See Eze et al. 2015, Figure 3, p. 7, which presents results for the control group and intervention group. Results are discussed on pp. 6-7, including statistical analysis of the effect of SMS reminders on timeliness, but not including statistical significance for the effect on vaccination rate: "Logistic regression showed that receiving SMS reminders resulted in an earlier receipt of DPT3 in the intervention group, OR 1.47 (95% CI: 1.1 – 2.0) (Table 2); and 8.7% increase in coverage (Figure 3)."
"A total of 1001 consenting caregivers who brought their wards for routine immunization were selected using multistage sampling method from 8 health facilities in Egor local government area of Edo State. The facilities included 1 tertiary hospital, 2 primary health centres and 5 privately owned health facilities – all of which provided routine immunization services. They were selected proportionate to the relative distribution of these various types of health facilities in the study area. Selection criteria was bringing child for routine immunisation for the first or second schedules of RI, and consenting to participating in the study. The second schedule was added because some babies get their first shots at their bedside and as such, at their first visits to the RI centre they are given the second schedule of vaccines." Eze et al. 2015, pp. 4-5. As the "first shots" or "first schedule of RI" is referred to as shots that infants can receive at "bedside" (birth), this refers to Bacille Calmette-Guerin (BCG) vaccination against tuberculosis, and other vaccinations given at birth, and not to the first of three vaccinations on the pentavalent schedule. In settings with low delivery volume at facilities, infants may receive BCG and other birth vaccinations at birth, or may return at a later date for this first vaccination visit. Hence, the "second schedule" refers to the six-week visit and the first dose of pentavalent vaccine.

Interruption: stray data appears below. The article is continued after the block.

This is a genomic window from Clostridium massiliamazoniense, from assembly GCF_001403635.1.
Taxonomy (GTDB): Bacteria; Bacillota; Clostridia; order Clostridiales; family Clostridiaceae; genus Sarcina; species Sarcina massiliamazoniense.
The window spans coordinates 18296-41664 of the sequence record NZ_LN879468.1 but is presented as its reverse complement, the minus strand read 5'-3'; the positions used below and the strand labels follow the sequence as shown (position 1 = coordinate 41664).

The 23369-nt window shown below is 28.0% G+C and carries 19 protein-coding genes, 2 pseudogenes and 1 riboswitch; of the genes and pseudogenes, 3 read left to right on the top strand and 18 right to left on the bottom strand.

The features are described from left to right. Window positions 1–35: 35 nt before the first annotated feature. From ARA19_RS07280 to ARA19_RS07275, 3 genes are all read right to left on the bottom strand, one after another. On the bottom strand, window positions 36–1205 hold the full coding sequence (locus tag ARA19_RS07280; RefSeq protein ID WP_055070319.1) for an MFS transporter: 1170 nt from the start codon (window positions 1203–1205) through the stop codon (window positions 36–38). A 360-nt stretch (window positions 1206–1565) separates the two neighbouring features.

See Schlumberger et al. 2015, Table 2, p. 4.
The vaccination schedule is presented in Schlumberger et al. 2015, Table 1, p. 3.
- "Les nouveau-nés du CSPS de Colma 1 étaient inclus dans l’étude lors du premier contact PEV à leur naissance (Tableau 1), à partir de février 2014." Schlumberger et al. 2015, p. 2. "PEV" refers to the Expanded Programme on Immunisation (EPI), and CSPS refers to the health clinic: "L’impact dans le Programme élargi de vaccination (PEV) d’un registre informatisé de vaccination (RIV), avec l’envoi de SMS aux parents avant les sessions vaccinales, n’a jamais été estimé en Afrique sub-saharienne. Un Centre de santé et de promotion sociale (CSPS) urbain prodiguant le PEV a été tiré au sort (Colma 1, district de Do) à Bobo- Dioulasso (Burkina Faso), puis a été doté d’un RIV." p. 1.
- GiveWell translation: "The newborns of CSPS of Colma 1 were included in the study as of the first contact EPI at their birth (Table 1), starting in February 2014." ... [Abstract:] "The impact in the Expanded Programme on Immunisation (EPI) of a computerized vaccination register (RIV), with the sending of SMS to parents before vaccination visits, has never been evaluated in sub-Saharan Africa. An urban Center of Health and Social Promotion (CSPS) providing EPI was randomly selected (Colma 1, district of Do) in Bobo- Dioulasso (Burkina Faso), then was provided with a computerized vaccination register." We have translated close to the text rather than into native-sounding English in order for readers to more easily check our translation against the original.
See Domek et al. 2016, Table 3, p. 2441.
"Parents of infants between the ages of 8 and 14 weeks presenting for the first dose of the 3-dose infant primary immunization series were eligible if they owned a mobile phone with SMS text messaging capability. At least one parent had to be literate and able to use SMS technology." Domek et al. 2016, p. 2438.